Betula populifolia

From Wikipedia, the free encyclopedia

Gray birch
Gray birch against gray sky.jpg
Gray birches in winter
Scientific classification edit
Kingdom: Plantae
Clade: Tracheophytes
Clade: Angiosperms
Clade: Eudicots
Clade: Rosids
Order: Fagales
Family: Betulaceae
Genus: Betula
Subgenus: Betula subg. Betula
B. populifolia
Binomial name
Betula populifolia
Betula populifolia range map 2.png
Natural range of Betula populifolia

Betula populifolia (gray or grey birch) is a deciduous tree native to eastern North America.


It ranges from southeastern Ontario east to Nova Scotia, and south to Pennsylvania and New Jersey, with disjunct populations in Indiana, Virginia, and North Carolina. It prefers poor, dry upland soils, but is also found in moist mixed woodlands. Living only about 30 years, it is a common pioneer species on abandoned fields and burned areas. It is possibly extirpated in Delaware.


Gray birch grows quickly to 20 to 30 feet (6.9 to 9.1 m) tall and 15 inch (38 cm) trunk diameter, with an irregular open crown of slender branches. The tree often has multiple trunks branching off an old stump. The leaves are 2 to 2.7 inches (5-7 cm) long by 1.6 to 2.4 inches (4-6 cm) wide, alternately arranged, ovate, and tapering to an elongated tip. They are dark green and glabrous above and paler below, with a coarsely serrated margin.[2] The bark is chalky to grayish white with black triangular patches where branch meets trunk. It is most easily confused for the paper birch (Betula papyrifera) by means of its bark; it is smooth and thin but does not readily exfoliate like paper birch does. The flowers are wind-pollinated catkins 5–8 cm long, the male catkins pendulous and the female catkins erect. The fruit, maturing in autumn, is composed of many tiny winged seeds packed between the catkin bracts.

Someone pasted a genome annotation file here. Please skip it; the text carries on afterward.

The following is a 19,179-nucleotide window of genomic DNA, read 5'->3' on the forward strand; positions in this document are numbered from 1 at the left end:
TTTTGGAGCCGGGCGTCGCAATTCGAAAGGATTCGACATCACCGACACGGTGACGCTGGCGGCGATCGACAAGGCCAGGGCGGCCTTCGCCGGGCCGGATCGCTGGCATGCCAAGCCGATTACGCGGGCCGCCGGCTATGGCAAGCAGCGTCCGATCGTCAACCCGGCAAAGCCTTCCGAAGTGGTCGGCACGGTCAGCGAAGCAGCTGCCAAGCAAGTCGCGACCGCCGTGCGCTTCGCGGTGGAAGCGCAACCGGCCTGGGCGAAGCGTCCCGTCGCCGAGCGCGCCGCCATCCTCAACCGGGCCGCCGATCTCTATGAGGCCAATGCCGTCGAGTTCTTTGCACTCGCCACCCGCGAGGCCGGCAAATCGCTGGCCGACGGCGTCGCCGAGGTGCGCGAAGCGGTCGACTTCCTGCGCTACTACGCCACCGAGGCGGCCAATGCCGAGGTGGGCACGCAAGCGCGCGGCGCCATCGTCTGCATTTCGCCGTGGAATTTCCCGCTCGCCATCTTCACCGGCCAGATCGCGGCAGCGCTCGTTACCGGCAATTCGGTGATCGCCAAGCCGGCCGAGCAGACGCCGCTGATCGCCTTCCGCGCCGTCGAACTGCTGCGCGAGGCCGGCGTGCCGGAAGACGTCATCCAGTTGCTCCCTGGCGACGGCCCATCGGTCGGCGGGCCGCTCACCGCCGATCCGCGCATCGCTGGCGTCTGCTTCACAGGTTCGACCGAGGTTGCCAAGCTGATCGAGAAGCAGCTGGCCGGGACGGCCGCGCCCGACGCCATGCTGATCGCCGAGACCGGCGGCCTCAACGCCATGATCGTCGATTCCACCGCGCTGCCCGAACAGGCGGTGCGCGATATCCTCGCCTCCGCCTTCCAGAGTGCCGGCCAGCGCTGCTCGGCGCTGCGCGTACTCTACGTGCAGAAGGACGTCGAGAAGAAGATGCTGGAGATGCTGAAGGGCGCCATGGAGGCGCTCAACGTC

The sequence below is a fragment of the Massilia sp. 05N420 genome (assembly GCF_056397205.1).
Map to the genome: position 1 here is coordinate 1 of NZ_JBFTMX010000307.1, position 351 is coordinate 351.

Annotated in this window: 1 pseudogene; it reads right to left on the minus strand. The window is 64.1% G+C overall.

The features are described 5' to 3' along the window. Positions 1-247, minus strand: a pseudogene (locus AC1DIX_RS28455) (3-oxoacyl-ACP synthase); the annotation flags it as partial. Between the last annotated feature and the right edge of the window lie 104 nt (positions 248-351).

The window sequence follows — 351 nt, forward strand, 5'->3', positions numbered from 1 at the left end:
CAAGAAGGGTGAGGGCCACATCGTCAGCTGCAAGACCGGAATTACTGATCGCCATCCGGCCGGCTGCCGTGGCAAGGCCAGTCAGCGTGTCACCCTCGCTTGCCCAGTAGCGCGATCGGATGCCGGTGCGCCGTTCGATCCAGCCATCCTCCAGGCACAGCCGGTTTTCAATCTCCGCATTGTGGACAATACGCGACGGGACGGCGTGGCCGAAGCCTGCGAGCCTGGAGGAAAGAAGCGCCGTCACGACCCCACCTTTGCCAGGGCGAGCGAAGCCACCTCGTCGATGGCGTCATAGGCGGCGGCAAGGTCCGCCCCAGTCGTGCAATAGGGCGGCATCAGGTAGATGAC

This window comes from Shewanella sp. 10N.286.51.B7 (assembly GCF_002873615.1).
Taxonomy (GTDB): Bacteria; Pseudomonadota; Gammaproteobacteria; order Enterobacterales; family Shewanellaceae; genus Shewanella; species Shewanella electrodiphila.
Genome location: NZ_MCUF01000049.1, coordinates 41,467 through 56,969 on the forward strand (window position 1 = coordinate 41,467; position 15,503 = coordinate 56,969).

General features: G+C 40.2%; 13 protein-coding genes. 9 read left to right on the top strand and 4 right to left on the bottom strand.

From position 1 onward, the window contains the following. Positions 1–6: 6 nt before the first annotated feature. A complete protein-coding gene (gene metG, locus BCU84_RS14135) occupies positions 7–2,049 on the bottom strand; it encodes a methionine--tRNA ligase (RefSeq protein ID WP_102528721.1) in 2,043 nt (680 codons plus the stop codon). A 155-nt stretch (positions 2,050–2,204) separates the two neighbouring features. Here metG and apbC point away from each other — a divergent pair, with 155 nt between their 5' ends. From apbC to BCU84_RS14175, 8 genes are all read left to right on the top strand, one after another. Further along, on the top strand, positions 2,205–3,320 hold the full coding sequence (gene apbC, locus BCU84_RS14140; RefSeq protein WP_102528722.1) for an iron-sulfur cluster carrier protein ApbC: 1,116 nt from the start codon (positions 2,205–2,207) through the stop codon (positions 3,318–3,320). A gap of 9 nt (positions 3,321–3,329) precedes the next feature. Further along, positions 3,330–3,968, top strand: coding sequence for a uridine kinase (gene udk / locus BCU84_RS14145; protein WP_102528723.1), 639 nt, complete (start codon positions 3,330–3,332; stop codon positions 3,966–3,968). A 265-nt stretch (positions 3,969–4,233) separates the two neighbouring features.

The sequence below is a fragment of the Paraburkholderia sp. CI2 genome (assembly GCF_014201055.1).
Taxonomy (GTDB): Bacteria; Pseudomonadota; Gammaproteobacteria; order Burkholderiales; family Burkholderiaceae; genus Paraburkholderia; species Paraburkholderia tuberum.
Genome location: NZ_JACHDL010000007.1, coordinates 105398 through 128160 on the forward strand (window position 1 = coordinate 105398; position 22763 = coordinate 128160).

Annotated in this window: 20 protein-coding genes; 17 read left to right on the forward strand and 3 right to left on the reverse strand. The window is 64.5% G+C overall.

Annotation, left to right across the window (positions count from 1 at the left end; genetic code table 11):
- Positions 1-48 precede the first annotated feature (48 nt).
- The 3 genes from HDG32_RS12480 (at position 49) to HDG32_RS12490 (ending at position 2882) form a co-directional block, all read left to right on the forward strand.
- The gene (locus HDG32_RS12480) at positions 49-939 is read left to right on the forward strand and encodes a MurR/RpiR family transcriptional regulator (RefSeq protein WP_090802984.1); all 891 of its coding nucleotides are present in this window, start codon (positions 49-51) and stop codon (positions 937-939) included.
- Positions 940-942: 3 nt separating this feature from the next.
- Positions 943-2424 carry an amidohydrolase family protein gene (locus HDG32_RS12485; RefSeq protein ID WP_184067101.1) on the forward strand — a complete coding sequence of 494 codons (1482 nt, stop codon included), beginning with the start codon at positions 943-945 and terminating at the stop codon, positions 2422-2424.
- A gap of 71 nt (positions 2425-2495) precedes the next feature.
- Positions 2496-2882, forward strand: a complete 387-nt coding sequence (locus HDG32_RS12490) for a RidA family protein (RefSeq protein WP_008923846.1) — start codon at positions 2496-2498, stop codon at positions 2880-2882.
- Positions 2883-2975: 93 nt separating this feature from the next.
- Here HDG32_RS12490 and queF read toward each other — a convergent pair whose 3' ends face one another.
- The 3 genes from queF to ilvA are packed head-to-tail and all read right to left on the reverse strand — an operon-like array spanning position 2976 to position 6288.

The wood is medium hard and is used for high grade plywood, furniture, drum shells, spools and firewood.

Like other North American birches, gray birch is highly resistant to the bronze birch borer (Agrilus anxius).[3] The leaves of the gray birch serve as food for various Lepidoptera, such as the leaf miner moth Cameraria betulivora. Between about 1930 and 1950, many gray birch trees, along with paper birch and yellow birch (Betula alleghaniensis), were affected and killed by birch dieback disease.[4]

Gray birch has been commonly planted as a landscaping tree in southern Pennsylvania and New Jersey as it tolerates heat and humidity better than paper birch and is more resistant to bronze birch borers and leaf miners.



  1. ^ Stritch, L. (2014). "Betula populifolia". IUCN Red List of Threatened Species. 2014: e.T194635A2354478. doi:10.2305/IUCN.UK.2014-3.RLTS.T194635A2354478.en. Retrieved 18 November 2021.
  2. ^ Hardin, James W., Donald Joseph Leopold, and Fred M. White. Harlow & Harrar's Textbook of Dendrology. Boston: McGraw-Hill, 2001. Print.
  3. ^ Nielsen, David G., Vanessa L. Muilenburg, and Daniel A. Herms. "Interspecific Variation in Resistance of Asian, European, and North American Birches (Betula Spp.) to Bronze Birch Borer." Environmental Entomology 40.3 (2011): 648-53. BioOne. Web. 25 Sept. 2013.
  4. ^ Ciesla, William M.; Donaubauer, Edwin (1994). Decline and Dieback of Trees and Forests: A Global Overview. Food & Agriculture Org. pp. 18, 698. ISBN 978-92-5-103502-3.

External links[edit]